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Stories are our businessTM

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Flashes of yellow and orange from the moving bodies, Frank’s boys, pushing forward and crouching low, with nowhere to take cover. The speaker system is shot to hell. A firework, already lit, tips sideways off the big rock behind the pool where Frank was having one of his buddy’s fire them. The rocket shoots toward the house and explodes in a Christmas-colored explosion of red and green sparks amidst the men firing from pistols and little compact guns Emerald doesn’t know the name of, machine guns. Another stray firework darts its way between the two war parties and, Emerald thinks, it must be a whole army assaulting this place. Emerald is paralyzed where she crawls. Men are screaming, bleeding, dying. Bodies float face down in the pool and the pool light is turning crimson. The boy that Emerald was supposed to lay with is lying on one of the pool chairs, his body crumpled and still.

Frank is screaming and firing from the back deck when something thunks into his forehead. There’s a little beady hole in his scalp as he staggers and falls against the grill. It’s one hell of a grill, a big sturdy square thing, and Frank doesn’t knock it over. As he slides down, his face strikes the still hot metal rungs and, even over the gunfire, Emerald can hear the sizzling as his face melts and his hair, full of a stinking gel, goes up in flame. All Emerald ever wanted was a little bit of an advantage, a free score, a heads up on the other hustlers. Why is there so much blood? Why does the gunpowder make her nose burn so bad?

#

Perry bobs, weaves and cuts down man after man. He’s no monster. He hardly pays attention to each body after it’s riddled with bullets; after stomachs and livers and hearts are deflated and flooded with blood and air. All that’s really killing them is the air, the exposure. Taking what’s in and pulling, punching it out. There are massive hornet stings along his arms and against the vest. The vest is a shitty one for cops and Perry is confident that a bullet or two have pierced the Kevlar and are now lodged within him. He keeps moving, from side to side. Maybe that fucker Cranked Up Bill was right, about winning.

A shirtless fat man’s stomach takes too many holes and a bullet whizzes by Perry’s head. Perry craves the silence. He needs it all to end. He gets his wish when the M-16 clicks empty on his fourth and last clip. He drops it, brandishes the pistol and then is tackled to the ground.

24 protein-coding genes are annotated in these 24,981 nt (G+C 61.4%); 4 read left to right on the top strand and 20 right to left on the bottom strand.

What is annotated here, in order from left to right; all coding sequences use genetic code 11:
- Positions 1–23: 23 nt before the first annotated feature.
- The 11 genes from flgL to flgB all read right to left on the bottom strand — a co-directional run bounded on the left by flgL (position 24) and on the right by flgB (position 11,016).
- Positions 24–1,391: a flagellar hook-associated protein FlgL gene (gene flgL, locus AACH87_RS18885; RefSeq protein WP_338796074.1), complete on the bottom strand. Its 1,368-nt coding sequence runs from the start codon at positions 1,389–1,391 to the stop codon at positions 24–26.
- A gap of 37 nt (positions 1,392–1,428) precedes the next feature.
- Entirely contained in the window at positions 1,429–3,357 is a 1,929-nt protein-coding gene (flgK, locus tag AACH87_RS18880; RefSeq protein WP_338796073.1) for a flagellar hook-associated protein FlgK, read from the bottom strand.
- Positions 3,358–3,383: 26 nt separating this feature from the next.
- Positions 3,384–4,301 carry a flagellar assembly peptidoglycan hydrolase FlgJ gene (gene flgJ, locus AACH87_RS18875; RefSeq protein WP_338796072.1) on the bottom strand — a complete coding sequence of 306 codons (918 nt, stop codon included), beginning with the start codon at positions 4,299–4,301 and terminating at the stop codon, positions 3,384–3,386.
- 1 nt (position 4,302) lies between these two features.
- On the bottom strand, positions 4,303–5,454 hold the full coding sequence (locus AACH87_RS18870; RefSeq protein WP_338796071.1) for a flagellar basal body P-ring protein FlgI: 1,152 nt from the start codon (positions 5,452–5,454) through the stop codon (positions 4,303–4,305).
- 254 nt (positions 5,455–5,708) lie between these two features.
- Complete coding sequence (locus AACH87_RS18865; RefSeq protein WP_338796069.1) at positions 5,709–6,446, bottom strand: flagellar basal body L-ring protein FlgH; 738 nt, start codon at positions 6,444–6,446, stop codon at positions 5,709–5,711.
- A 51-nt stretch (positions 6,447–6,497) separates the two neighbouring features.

A snarling man straddles Perry’s chest and this, it’s all a joke. It’s all pointless. The pistol still clutched like a dying ship’s anchor in Perry’s hand bucks twice and the man, who had a half moon tattoo across his face, suddenly has a full moon under his jaw, pouring out the liquid of the stars.

Perry shoves the carcass away and another hornet sting appears across his chest. These fools don’t know how to hide. They don’t know how to take cover. They don’t know not to wear a bathing suit and flip-flops to a gunfight. Half the enemy has fled into the woods, but let them run. Perry shoots another man, who’s already lying among his fallen comrades on the ground. It’s a mercy kill, as Perry lowers his pistol and howls to the night sky. Small fires from the magnesium bombs are softly burning beside the fallen. There's a loud sizzle emitting from the porch. Something’s cooking.

Someone’s twitching by the pool, so Perry heads over, cautiously. By the time he limps over there, the twitching body’s stopped and Perry’s staring into the emerald hue of the pool. Its red clouds are starting to dissipate. Its floating bodies can only bleed so much. Perry stares down at himself and, begins to cry. There are too many holes in him. Just like last time.

There is a sharp pop-pop from Perry’s left. He watches his own chest become deformed as he crumples to his knees and the pistol falls from his hand. Officer Longshaw is approaching him, gun drawn. Perry imagines smoke twirling up from that police-issued piece of shit.

“God…son…God…” Officer Longshaw is speechless. There is more gunfire from Perry’s left and Officer Longshaw crouches, screams as something plucks his leg, and then he’s firing at someone Perry doesn’t care to see. Another round catches Longshaw in the throat, and then he’s just another gurgling thing, lying down, bleeding fast, then slow.

In the pool, there is an American flag float. It has four cup holders, and each one is full of an unopened can of Eagle Light. The float gently glides towards the edge of the pool and Perry, a mess of gore, falls forward. His legs are soaked, but he manages to roll over. The vest took all it could take. He shouldn’t blame the vest. Perry’s pretty sure he won, now, and the vest is a hero. It took all it could. The guns did their part. Those spent clips were brief, but not wasted.